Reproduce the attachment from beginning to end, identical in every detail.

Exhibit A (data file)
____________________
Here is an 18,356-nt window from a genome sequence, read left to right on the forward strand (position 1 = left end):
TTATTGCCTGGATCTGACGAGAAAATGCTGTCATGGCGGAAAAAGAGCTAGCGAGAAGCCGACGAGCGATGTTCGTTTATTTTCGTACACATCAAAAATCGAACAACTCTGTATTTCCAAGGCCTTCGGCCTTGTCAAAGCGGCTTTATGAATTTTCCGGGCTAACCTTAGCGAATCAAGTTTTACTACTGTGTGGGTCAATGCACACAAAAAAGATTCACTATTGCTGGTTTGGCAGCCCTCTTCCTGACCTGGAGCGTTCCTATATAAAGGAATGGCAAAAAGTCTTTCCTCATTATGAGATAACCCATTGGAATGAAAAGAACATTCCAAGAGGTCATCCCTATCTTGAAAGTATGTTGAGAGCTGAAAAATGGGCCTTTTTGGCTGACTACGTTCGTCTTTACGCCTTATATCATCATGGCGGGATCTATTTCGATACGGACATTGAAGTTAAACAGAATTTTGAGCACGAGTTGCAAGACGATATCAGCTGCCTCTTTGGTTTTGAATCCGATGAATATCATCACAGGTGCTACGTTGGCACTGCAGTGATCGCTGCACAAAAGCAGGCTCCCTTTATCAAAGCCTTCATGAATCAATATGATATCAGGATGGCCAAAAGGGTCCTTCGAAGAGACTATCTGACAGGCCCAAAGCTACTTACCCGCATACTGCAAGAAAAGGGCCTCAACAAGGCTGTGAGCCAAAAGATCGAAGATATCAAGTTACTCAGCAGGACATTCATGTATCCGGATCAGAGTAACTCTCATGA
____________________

Here is an 18,356-nt window from a genome sequence, read left to right on the forward strand (position 1 = left end):
TTATTGCCTGGATCTGACGAGAAAATGCTGTCATGGCGGAAAAAGAGCTAGCGAGAAGCCGACGAGCGATGTTCGTTTATTTTCGTACACATCAAAAATCGAACAACTCTGTATTTCCAAGGCCTTCGGCCTTGTCAAAGCGGCTTTATGAATTTTCCGGGCTAACCTTAGCGAATCAAGTTTTACTACTGTGTGGGTCAATGCACACAAAAAAGATTCACTATTGCTGGTTTGGCAGCCCTCTTCCTGACCTGGAGCGTTCCTATATAAAGGAATGGCAAAAAGTCTTTCCTCATTATGAGATAACCCATTGGAATGAAAAGAACATTCCAAGAGGTCATCCCTATCTTGAAAGTATGTTGAGAGCTGAAAAATGGGCCTTTTTGGCTGACTACGTTCGTCTTTACGCCTTATATCATCATGGCGGGATCTATTTCGATACGGACATTGAAGTTAAACAGAATTTTGAGCACGAGTTGCAAGACGATATCAGCTGCCTCTTTGGTTTTGAATCCGATGAATATCATCACAGGTGCTACGTTGGCACTGCAGTGATCGCTGCACAAAAGCAGGCTCCCTTTATCAAAGCCTTCATGAATCAATATGATATCAGGATGGCCAAAAGGGTCCTTCGAAGAGACTATCTGACAGGCCCAAAGCTACTTACCCGCATACTGCAAGAAAAGGGCCTCAACAAGGCTGTGAGCCAAAAGATCGAAGATATCAAGTTACTCAGCAGGACATTCATGTATCCGGATCAGAGTAACTCTCATGA